Assessing Social Vulnerability to Landslides in Rural Puerto Rico
Publication Date: 2023
Landslide hazards are of special concern for public health during hurricane disaster response in Puerto Rico. After Hurricane Maria in 2017, more than 70,000 landslides occurred across communities in the mountainous interior of the main island, and hundreds more occurred after Hurricane Fiona in 2022. Despite documented impacts, it was previously unknown how many Puerto Ricans live with landslide risk. This mixed-methods study addressed that gap, determining for the first time the total population living in landslide-prone areas in Puerto Rico while also assessing their social vulnerability to disaster and revealing how communities experience and define their own vulnerability. Using an existing landslide susceptibility model and gridded population data, we analyzed the population exposed to landslides at a 100m scale and found that one-third of the Puerto Rican population—one million people—live in areas of high to extreme landslide susceptibility. We also conducted two focus groups in the municipality of Utuado (n=22) and semi-structured interviews with agronomists, emergency managers, community leaders, and local researchers (n=11) to assess the social dimensions of landslides. Early findings indicate that landslides were highly disruptive to the road network, which limited residents’ mobility and access to water, food, and healthcare. Landslides also blocked access to farms, leading to lost harvests and income. This study finds that age, disability, and remoteness are top indicators of vulnerability to landslides. Finally, we are working with local partners to develop an interactive map that shows the location of critical infrastructure—schools, health centers, transportation networks, among others—relative to vulnerable populations. The purpose of the interactive map is to enable public health practitioners and emergency managers to see where vulnerable populations are located relative to critical services after a disaster. We have made a draft version of the interactive map available.
More than 70,000 landslides occurred in Puerto Rico after Hurricanes Irma and Maria in 2017, and anywhere from hundreds to thousands of landslides occur on an annual basis (Bessette-Kirton et al., 20191; Hughes et al., 20192). Landslides disrupted transportation across the island, with the most significant impacts on rural populations. There are many anecdotal accounts of landslides blocking the only road to mountain communities, leaving people without access to critical medical care in the wake of disasters. Ambulances or other emergency vehicles also cannot reach these communities when landslides block or wash out road access. Despite the broad extent of landslide hazards in Puerto Rico, there has been no formal estimate of the total population living in high-risk areas for landslides. This information is a critical missing piece for addressing the public health needs of rural communities after heavy rainfall events like tropical storms.
Landslides need not damage homes directly to generate health concerns. In many cases, landslides damage drinking water pipes in the mountains, leaving rural households without access to clean water for weeks or months. After Maria and Fiona, this contributed to elevated cases of leptospirosis from contaminated water. At least 26 fatalities in Puerto Rico were attributed to this bacterial disease after Hurricane Maria (Sutter, 20183). Examining landslide hazards through a social determinants of health lens helps reveal how landslides, and slow responses to them, shape mortality and health outcomes for rural populations.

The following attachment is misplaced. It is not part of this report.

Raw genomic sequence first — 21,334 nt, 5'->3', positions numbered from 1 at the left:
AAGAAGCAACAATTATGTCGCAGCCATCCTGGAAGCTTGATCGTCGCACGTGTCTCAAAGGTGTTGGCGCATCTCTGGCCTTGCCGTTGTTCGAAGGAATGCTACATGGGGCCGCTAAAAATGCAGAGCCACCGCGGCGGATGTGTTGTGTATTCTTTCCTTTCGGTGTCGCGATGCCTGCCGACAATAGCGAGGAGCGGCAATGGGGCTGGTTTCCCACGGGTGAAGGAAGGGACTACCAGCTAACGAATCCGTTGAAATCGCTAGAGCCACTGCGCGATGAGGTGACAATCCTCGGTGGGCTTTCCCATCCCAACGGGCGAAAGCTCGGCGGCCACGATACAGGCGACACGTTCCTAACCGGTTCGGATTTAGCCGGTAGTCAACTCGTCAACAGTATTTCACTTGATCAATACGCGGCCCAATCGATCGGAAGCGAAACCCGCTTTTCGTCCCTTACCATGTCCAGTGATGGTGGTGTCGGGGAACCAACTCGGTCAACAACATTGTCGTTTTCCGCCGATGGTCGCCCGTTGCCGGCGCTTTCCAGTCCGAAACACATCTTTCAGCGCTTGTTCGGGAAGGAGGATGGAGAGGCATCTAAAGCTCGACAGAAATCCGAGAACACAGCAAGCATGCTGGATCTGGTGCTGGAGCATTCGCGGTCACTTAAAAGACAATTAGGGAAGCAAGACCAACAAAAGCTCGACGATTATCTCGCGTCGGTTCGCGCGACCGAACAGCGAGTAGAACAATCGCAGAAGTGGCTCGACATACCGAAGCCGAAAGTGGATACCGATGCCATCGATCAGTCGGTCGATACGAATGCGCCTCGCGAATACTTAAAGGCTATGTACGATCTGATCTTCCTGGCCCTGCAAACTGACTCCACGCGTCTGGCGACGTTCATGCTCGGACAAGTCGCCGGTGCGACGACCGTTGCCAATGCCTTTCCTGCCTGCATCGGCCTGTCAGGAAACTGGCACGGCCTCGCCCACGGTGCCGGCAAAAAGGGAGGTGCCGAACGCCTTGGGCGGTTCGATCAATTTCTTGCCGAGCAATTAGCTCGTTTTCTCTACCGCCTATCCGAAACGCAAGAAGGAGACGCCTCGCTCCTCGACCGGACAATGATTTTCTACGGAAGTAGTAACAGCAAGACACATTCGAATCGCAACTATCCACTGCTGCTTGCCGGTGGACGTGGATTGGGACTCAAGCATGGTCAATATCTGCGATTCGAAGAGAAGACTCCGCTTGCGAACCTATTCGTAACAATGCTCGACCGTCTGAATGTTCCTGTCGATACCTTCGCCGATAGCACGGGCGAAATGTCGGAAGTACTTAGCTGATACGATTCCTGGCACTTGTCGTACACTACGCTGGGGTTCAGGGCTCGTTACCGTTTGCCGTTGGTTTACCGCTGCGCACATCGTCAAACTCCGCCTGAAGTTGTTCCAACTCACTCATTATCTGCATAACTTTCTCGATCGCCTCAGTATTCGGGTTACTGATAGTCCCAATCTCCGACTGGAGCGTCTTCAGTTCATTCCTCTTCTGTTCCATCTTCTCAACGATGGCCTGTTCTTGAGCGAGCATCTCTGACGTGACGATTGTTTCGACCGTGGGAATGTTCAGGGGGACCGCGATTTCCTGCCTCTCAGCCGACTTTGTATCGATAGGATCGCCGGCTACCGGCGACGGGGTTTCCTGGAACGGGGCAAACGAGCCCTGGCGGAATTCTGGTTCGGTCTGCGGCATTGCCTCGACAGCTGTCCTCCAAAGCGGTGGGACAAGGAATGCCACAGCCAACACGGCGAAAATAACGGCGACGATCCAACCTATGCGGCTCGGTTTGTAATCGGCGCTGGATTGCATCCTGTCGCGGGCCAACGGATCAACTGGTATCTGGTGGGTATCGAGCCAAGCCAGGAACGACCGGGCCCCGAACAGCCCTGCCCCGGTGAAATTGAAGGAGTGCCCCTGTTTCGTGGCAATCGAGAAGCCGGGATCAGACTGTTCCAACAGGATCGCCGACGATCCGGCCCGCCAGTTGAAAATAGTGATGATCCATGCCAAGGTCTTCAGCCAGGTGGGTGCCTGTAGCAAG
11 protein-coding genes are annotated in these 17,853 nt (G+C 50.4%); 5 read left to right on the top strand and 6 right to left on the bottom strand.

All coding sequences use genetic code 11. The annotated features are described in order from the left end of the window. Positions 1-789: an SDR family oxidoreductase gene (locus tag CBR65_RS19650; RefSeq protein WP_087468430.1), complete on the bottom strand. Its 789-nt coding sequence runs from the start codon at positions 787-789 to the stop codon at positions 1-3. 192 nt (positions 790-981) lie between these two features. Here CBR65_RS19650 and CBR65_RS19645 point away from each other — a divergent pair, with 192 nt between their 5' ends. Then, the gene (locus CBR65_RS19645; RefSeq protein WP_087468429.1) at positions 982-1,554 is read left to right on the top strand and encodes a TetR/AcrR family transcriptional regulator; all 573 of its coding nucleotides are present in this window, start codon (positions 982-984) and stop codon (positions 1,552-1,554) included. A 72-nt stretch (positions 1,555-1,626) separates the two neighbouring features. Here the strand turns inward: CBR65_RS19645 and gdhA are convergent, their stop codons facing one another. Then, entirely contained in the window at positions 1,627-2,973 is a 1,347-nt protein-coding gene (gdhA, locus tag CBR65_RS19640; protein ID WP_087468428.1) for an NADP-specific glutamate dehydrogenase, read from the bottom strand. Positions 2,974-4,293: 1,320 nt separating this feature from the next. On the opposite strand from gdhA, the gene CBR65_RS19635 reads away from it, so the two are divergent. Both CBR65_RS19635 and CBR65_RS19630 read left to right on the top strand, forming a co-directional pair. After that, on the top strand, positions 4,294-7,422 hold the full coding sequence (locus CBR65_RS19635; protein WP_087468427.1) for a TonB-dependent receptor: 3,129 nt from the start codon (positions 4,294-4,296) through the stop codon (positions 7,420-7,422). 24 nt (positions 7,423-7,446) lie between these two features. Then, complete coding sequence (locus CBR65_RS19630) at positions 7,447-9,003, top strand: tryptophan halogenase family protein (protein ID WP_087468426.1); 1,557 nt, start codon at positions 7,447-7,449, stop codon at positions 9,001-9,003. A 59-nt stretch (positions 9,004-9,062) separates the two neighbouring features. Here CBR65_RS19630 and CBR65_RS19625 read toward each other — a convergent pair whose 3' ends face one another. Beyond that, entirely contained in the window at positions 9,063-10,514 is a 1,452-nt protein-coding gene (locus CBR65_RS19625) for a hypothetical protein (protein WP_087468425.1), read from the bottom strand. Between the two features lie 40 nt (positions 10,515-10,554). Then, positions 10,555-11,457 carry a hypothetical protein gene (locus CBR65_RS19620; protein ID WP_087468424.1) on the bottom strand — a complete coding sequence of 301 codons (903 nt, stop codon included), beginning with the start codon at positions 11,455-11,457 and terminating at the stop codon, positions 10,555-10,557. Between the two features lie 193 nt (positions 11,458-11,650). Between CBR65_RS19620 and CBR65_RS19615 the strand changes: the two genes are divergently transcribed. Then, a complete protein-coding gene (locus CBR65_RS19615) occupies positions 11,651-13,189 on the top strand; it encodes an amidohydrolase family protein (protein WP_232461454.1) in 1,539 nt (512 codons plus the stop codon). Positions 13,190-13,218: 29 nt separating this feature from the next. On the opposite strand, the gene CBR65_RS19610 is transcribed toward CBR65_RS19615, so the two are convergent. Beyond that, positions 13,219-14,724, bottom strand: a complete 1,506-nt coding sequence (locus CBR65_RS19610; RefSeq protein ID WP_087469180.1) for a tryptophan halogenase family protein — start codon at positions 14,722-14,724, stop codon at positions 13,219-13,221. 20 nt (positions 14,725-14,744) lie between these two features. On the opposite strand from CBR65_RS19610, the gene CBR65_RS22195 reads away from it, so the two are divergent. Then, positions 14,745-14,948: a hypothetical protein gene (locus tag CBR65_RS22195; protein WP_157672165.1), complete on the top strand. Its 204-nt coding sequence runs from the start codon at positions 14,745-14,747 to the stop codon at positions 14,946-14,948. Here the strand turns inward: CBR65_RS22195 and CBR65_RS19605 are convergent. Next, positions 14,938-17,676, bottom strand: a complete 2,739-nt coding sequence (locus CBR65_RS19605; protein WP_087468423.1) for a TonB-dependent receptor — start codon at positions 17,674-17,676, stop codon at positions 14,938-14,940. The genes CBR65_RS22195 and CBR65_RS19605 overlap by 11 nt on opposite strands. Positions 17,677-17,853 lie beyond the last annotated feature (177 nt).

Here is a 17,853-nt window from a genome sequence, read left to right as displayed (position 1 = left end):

Landslides are understudied relative to other hazards likely because they primarily affect rural populations, and disaster reporting has been biased toward more densely populated areas (Nadim et al., 2006). Landslides also tend to occur as compound hazards, often following major events such as hurricanes, torrential rains, or earthquakes in Puerto Rico. As such, landslide impacts are systematically left out of many datasets because landslides are often nested under other hazards that precede or trigger them. Therefore, little is known about the effects of landslides on people and the disparities associated with landslide vulnerability. Understanding more about the populations exposed to landslides is a critical step toward improving preparedness and response to these hazards. Geological and engineering research tend to dominate landslide hazard scholarship, so this study aims to add a sociological lens of inquiry to this topic and clarify the public health implications of landslides.
In this study, landslide susceptibility describes the likelihood of a landslide occurring at a given site based on physical characteristics, environmental conditions, and/or human activities. Susceptibility alone is important to provide context for landslide hazards, but it does not uniquely identify risk to people, which requires additional information about exposure and social vulnerability. Prior to Hurricane Maria, the landslide susceptibility map for Puerto Rico had not been updated since the 1970s. Hughes and Schulz (2020)4 developed a high-resolution landslide susceptibility model using several geospatial datasets and empirical data from a landslide inventory generated after Hurricanes Irma and Maria in 2017.